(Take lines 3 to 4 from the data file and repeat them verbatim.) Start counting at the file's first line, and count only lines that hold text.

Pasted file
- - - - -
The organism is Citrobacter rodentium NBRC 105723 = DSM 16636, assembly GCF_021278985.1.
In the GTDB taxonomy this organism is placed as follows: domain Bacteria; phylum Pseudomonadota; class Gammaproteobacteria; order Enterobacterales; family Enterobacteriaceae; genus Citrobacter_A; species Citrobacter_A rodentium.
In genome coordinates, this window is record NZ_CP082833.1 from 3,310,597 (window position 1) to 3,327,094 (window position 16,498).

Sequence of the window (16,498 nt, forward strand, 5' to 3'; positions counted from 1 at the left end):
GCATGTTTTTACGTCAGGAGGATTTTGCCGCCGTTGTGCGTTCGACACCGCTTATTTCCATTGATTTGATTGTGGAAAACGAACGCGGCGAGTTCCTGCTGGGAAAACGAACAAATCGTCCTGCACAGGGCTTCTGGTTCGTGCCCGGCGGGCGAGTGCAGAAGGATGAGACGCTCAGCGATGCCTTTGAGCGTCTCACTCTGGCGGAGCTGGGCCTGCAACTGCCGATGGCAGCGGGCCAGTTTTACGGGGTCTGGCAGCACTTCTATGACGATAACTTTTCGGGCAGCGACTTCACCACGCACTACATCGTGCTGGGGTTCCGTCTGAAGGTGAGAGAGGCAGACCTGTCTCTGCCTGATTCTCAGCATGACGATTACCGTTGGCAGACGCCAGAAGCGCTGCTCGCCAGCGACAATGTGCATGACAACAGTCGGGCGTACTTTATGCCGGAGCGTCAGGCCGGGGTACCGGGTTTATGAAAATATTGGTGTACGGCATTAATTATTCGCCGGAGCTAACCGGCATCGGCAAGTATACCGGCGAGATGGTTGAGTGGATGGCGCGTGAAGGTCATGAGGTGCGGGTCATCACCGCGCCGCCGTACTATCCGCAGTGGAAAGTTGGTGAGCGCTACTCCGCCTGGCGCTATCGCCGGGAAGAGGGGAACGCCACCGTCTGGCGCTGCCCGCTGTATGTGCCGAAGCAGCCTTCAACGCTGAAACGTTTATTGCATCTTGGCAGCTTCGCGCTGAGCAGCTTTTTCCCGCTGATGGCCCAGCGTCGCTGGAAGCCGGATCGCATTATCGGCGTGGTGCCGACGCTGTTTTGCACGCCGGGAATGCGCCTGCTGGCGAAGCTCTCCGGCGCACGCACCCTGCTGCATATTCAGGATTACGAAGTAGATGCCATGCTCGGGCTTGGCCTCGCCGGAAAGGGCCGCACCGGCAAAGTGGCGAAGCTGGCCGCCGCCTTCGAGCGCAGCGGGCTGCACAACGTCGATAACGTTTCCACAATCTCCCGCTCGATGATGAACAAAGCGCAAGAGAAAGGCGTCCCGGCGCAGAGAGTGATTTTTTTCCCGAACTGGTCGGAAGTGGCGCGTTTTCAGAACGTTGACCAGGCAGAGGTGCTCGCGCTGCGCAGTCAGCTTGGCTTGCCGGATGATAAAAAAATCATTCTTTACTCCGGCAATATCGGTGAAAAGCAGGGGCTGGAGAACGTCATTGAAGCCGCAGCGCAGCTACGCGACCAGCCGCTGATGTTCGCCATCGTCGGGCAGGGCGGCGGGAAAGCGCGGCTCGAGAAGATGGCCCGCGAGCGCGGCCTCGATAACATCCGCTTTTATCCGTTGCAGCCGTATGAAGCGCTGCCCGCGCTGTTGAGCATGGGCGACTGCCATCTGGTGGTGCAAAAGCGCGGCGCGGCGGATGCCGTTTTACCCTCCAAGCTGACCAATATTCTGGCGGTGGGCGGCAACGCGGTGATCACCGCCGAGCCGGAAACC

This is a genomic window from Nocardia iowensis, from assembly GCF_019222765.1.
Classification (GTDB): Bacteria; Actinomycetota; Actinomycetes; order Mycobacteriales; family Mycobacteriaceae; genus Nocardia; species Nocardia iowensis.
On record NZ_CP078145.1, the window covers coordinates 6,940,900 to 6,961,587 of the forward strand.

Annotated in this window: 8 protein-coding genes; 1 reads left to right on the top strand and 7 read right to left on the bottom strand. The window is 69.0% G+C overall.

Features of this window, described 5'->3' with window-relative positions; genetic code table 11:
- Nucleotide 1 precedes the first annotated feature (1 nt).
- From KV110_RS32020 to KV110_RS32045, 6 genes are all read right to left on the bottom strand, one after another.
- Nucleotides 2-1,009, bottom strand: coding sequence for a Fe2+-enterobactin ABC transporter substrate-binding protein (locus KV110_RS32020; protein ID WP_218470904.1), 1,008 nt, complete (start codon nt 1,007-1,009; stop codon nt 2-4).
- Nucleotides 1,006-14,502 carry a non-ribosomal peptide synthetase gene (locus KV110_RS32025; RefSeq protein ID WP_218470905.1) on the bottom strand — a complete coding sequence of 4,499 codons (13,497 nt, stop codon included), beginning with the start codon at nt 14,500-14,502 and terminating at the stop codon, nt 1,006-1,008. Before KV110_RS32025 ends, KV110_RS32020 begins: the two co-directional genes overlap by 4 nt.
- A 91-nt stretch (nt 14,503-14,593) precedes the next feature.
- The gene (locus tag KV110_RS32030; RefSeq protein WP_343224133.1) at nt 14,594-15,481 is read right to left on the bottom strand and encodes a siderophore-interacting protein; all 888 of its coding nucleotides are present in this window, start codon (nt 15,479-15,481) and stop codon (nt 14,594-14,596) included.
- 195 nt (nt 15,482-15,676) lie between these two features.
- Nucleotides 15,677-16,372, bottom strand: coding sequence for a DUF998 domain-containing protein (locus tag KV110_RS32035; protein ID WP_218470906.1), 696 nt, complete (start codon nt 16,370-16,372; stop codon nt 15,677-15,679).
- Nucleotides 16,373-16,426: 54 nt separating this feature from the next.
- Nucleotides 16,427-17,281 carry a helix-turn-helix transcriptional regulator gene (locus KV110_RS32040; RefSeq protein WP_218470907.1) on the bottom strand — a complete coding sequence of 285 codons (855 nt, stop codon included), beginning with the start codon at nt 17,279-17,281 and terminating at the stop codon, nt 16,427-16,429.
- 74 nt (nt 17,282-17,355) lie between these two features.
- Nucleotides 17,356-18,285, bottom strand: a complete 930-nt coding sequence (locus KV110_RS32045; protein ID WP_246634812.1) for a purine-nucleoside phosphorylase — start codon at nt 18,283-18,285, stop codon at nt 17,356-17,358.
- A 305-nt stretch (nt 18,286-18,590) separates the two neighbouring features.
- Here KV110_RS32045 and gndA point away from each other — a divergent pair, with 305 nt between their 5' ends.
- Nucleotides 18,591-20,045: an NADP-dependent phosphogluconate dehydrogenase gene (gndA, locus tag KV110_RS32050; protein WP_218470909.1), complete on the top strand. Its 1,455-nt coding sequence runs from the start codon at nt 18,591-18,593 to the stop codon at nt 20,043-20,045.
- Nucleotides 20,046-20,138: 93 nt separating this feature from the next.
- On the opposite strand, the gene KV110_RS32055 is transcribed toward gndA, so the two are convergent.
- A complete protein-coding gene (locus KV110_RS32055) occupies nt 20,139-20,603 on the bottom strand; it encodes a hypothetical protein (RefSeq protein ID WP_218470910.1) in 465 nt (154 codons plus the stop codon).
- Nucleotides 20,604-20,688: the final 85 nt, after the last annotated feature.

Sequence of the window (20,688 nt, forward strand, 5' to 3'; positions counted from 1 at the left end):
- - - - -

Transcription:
In genome coordinates, this window is record NZ_CP082833.1 from 3,310,597 (window position 1) to 3,327,094 (window position 16,498).

Sequence of the window (16,498 nt, forward strand, 5' to 3'; positions counted from 1 at the left end):